The discovery is a sign that there could be even more repeating FRBs out there waiting to be found - and maybe even an answer to the mystery of their source.
The findings were presented during a meeting held by the American Astronomical Society in Seattle, Wash., on Thursday. They don't know whether the bursts are like flashbulbs, lighting up the sky in every direction, or focused beams, which would require less energy but must be more frequent for Earth to see so many of them.
Work on the Canadian Hydrogen Intensity Mapping Experiment (CHIME), which Tendulkar and his colleagues used for their research, was not quite complete when this initial baker's dozen was detected last July and August.
Astronomers have spotted a second repeating fast radio burst, and it looks a lot like the first. A repeating FRB, however, provides more opportunities for scientists to learn about these radio bursts and where they come from. And the existence of a second repeater means 2012's was not a fluke or an instrument error - something is producing these repeating bursts of light, and it's clearly fixed in place over long periods of time.
One of the FRBs they discovered was repeating, like the one previously found by accident in 2001. Scientists believe FRBs emanate from powerful astrophysical phenomena billions of light years away, but they have yet to determine their origin.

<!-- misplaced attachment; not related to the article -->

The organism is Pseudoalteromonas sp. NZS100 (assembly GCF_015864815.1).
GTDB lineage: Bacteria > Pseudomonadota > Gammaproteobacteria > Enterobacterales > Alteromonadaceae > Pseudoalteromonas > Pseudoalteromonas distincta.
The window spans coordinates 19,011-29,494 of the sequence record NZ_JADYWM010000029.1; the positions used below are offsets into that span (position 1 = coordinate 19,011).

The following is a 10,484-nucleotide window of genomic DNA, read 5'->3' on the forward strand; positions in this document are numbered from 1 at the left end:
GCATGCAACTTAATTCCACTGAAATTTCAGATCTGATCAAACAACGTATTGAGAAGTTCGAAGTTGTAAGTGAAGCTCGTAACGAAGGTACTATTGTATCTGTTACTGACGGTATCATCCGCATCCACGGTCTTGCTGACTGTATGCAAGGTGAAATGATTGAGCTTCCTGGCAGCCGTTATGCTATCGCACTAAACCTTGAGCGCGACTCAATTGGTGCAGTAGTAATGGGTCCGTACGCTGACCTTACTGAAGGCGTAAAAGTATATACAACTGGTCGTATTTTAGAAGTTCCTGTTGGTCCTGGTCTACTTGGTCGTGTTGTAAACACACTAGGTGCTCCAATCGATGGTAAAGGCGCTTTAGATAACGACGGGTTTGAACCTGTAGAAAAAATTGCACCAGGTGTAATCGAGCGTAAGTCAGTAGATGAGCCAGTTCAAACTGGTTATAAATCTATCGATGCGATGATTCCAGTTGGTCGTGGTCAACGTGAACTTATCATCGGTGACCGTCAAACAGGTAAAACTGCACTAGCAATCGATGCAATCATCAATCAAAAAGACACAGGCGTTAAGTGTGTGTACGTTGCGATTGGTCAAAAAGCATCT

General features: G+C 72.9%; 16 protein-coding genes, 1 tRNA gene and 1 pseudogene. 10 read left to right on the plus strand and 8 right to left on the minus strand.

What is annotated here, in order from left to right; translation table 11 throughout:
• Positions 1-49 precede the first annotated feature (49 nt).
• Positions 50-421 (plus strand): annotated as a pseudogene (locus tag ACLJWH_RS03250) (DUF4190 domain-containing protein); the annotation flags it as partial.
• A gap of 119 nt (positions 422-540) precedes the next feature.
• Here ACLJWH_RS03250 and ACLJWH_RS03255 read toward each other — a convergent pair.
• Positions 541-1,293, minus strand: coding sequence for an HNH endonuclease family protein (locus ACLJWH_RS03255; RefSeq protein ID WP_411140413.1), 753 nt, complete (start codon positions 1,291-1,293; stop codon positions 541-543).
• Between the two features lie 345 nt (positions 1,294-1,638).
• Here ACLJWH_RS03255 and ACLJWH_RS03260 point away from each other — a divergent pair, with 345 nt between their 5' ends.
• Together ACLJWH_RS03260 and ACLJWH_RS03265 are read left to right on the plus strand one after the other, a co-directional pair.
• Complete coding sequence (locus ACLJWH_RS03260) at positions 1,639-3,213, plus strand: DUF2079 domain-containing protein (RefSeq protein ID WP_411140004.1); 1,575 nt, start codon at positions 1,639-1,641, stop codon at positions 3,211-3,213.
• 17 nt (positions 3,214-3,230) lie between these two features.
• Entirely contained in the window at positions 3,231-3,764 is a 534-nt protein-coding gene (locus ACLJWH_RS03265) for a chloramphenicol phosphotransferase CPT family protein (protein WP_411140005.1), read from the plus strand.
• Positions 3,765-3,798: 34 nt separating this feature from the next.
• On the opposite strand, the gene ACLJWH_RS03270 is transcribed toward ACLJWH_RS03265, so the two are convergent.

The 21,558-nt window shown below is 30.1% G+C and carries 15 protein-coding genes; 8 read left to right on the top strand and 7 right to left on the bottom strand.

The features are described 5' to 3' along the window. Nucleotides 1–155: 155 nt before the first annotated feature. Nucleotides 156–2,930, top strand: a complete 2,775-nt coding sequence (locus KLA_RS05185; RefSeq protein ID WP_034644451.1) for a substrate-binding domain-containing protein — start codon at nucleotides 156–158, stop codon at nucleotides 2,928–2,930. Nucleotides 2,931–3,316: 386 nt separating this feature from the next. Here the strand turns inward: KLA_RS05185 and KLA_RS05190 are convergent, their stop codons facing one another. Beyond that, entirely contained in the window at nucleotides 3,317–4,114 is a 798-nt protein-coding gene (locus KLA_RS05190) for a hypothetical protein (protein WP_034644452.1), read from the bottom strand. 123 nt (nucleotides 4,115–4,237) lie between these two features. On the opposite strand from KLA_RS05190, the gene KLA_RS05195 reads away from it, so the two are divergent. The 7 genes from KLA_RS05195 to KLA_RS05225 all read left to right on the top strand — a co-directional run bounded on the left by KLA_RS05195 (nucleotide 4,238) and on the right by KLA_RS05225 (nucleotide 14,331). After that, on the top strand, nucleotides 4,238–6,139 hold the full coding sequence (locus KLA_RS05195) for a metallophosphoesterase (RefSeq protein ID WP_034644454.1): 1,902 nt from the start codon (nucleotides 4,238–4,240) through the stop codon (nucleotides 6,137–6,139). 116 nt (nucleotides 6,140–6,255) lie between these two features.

A number of speculations have been made about what could be causing the radio bursts - with theories ranging from stars exploding to alien life, however, currently, there is little evidence to prove either.
The low frequency of this new detection could mean that the source of the bursts differ. Launched in 2017, the project is a collaboration of Canadian scientists from the University of British Columbia, McGill University, the University of Toronto, the Perimeter Institute for Theoretical Physics, and the National Research Council of Canada.
"By understanding these propagation effects and being able to separate them from the intrinsic characteristics of FRBs, we hope to be able to use FRBs as probes of the electron distribution and magnetic field distribution in the Universe which would tell us about how the Universe built up structures, such as galaxies, galaxy clusters, and so on", explained Tendulkar. In some of the 13 cases, the signal at the lower end of the band was so bright that it seems likely other FRBs will be detected at frequencies even lower than CHIME's minimum of 400 megahertz. "We haven't solved the problem, but it's several more pieces in the puzzle". "We would also like to study the properties of whole populations of FRBs and try to see if there are different sources that give rise to repeaters and non-repeaters".